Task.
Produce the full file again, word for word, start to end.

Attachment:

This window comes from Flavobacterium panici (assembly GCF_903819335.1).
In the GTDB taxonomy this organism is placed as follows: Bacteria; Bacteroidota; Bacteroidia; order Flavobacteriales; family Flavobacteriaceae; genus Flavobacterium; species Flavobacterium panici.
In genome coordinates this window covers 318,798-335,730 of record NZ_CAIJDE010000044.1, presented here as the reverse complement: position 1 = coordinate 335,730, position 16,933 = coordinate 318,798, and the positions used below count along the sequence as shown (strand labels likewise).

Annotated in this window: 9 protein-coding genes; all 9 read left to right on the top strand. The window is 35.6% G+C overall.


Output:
This window comes from Flavobacterium panici (assembly GCF_903819335.1).
In the GTDB taxonomy this organism is placed as follows: Bacteria; Bacteroidota; Bacteroidia; order Flavobacteriales; family Flavobacteriaceae; genus Flavobacterium; species Flavobacterium panici.
In genome coordinates this window covers 318,798-335,730 of record NZ_CAIJDE010000044.1, presented here as the reverse complement: position 1 = coordinate 335,730, position 16,933 = coordinate 318,798, and the positions used below count along the sequence as shown (strand labels likewise).

Annotated in this window: 9 protein-coding genes; all 9 read left to right on the top strand. The window is 35.6% G+C overall.